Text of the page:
With its on-road price nearing the crore mark, is the X5 worthy of your moolah?
The X5 was the one that first hoisted the flag for BMW’s X line of SUVs back in 1999. Now in its fourth generation, the Bimmer promises improvements in driving dynamics, ride, features and overall sophistication over its predecessor. But all this comes at a steep price ranging between Rs 74.90 lakh and Rs 84.40 lakh.
The X5 is quite grown-up compared to its predecessor. It’s 36mm longer, 66mm wider, and 15mm taller than before.
Dial-in that big, imposing single-piece butterfly grille paired with Laserlight LED headlights and you’re not going to mistake it for anything else when it enters your rearview mirror. It features taut lines, angular cuts, and strong details which help its huge proportions look a lot sportier. Buy the M Sport variant if you’re looking for enhanced athleticism. It gets bigger 20-inch light-alloy wheels, edgier finish for the front apron, side skirts and wheel arches, a rear diffuser, and blue-painted brake calipers.
The 214mm of ground clearance not only adds weight to the X5’s appearance but also gives you added peace of mind. After all, no one would want a crore rupees scraping the roads every other day.
The BMW X5’s equipment list is quite lengthy. It features LED lasers for headlamps, four-zone climate control, panoramic glass roof, powered tailgate, and power-adjustable driver seat with lumbar support for the driver and front passenger. The infotainment duties are carried out by two 12.3-inch screens with Apple CarPlay paired with Harman Kardon sound system, 360-degree parking camera, a head-up display, gesture control and auto start/stop. Safety equipment on offer comprises six airbags, run-flat tyres, hill descent control, parking assistant and traction control.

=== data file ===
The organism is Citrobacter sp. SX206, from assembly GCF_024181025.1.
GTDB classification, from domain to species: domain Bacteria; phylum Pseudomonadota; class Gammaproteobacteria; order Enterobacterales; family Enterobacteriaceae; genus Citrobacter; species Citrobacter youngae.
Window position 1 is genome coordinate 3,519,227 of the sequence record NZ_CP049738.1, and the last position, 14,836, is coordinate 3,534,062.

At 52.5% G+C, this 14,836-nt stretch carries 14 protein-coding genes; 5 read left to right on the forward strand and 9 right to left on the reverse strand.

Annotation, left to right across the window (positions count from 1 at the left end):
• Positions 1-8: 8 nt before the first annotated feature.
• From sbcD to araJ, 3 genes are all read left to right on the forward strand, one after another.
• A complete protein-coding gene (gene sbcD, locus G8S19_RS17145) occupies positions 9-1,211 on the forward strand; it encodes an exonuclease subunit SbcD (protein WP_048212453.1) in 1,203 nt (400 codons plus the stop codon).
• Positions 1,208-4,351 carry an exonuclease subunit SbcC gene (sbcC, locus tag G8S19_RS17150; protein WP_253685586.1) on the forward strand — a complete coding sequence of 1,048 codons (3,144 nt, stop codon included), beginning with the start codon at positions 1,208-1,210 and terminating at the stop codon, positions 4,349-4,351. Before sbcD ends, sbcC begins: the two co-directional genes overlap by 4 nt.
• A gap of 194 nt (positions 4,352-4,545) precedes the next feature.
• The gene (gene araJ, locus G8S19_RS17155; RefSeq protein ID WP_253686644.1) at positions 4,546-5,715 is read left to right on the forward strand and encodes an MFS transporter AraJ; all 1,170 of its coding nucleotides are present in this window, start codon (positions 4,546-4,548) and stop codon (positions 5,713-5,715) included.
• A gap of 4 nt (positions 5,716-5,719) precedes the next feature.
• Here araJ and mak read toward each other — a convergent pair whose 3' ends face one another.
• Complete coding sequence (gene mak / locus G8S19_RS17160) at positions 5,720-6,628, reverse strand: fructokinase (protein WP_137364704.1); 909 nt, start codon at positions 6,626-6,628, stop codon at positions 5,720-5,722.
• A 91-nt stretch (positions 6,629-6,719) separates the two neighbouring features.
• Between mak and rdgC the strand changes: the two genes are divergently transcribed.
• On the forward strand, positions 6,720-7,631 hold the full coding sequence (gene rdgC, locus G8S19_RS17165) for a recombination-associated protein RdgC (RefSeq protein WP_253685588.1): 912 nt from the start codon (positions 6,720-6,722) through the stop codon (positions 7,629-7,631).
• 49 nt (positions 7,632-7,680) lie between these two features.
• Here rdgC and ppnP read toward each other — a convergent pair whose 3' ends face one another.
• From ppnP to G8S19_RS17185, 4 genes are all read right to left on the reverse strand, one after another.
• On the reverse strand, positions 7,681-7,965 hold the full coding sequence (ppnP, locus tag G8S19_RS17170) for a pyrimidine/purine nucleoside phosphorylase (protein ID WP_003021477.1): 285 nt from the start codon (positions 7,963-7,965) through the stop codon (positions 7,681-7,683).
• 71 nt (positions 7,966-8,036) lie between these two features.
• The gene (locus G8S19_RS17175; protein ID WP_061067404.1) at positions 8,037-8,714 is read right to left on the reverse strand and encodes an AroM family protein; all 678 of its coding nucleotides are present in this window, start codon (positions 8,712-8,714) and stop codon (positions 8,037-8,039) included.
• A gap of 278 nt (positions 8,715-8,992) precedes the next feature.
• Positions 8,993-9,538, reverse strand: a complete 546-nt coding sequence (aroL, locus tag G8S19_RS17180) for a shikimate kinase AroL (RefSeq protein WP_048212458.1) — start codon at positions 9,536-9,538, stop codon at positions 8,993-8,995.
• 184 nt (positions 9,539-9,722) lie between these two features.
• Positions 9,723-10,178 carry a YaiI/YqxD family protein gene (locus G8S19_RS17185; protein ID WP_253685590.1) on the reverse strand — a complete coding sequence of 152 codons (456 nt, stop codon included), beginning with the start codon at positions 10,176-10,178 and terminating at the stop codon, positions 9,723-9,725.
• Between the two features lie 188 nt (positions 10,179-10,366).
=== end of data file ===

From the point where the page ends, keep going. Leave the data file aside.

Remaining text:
You can have the X5 with both a petrol and a diesel engine. Both the engines are 3.0-litre, 6-cylinder units but obviously they differ in specifications. The petrol engine delivers 340PS/450Nm while the diesel develops 265PS/620Nm. Both the units are paired with an 8-speed automatic xDrive AWD system available as standard. A standard adaptive suspension (2-axle for top variant) will certainly help change the driving dynamics and ride setup in accordance with the conditions.
If you’re in the mood for some hard launches, the launch control functionality will come in handy. The diesel and petrol engine are claimed capable of attaining 0-100kmph in 6.5 seconds and 5.5 seconds, respectively. It’s definitely a capable performer but not without its fair share of shortcomings. Let’s take a look at them.
Lack Of A Third Row
Unlike the third-gen X5, not a single variant offers a third row of seating. That’s perhaps down to the presence of the flagship X7 which offers that extra row of seating. The X5 is only a five-seater, so getting an extra load of passengers or luggage on board is not possible without a few compromises. It might seem like nitpicking but another grouse is the lack of reclining rear seats which can be found in something as affordable as the Hyundai Creta.
The price of the X5 has seen a significant increase in this fourth-generation model, now inching closer to the seven-seater SUV territory. The current model ranges between Rs 74.90 lakh and Rs 84.40 lakh which means the on-road pricing of the top variant will come close to Rs 1 crore. Don’t get us wrong, it is still packed to the brim with features but being a locally assembled product, it could’ve done with a lower sticker price.
Should You Buy One?
The BMW X crop of SUVs has grown significantly in the past two decades. After starting off with the X5, BMW now offers the X3, X3, X4, X6 and even X7. The X7 is still the more conventional offering here with a heady concoction of on and off-road ability, rounded off by all the luxury that anything at its price point will offer. If enormous road presence, BMW’s driving fundamentals and luxury are what you’re after, and you don’t mind the lack of a third row then the X3 is undoubtedly worth a go.
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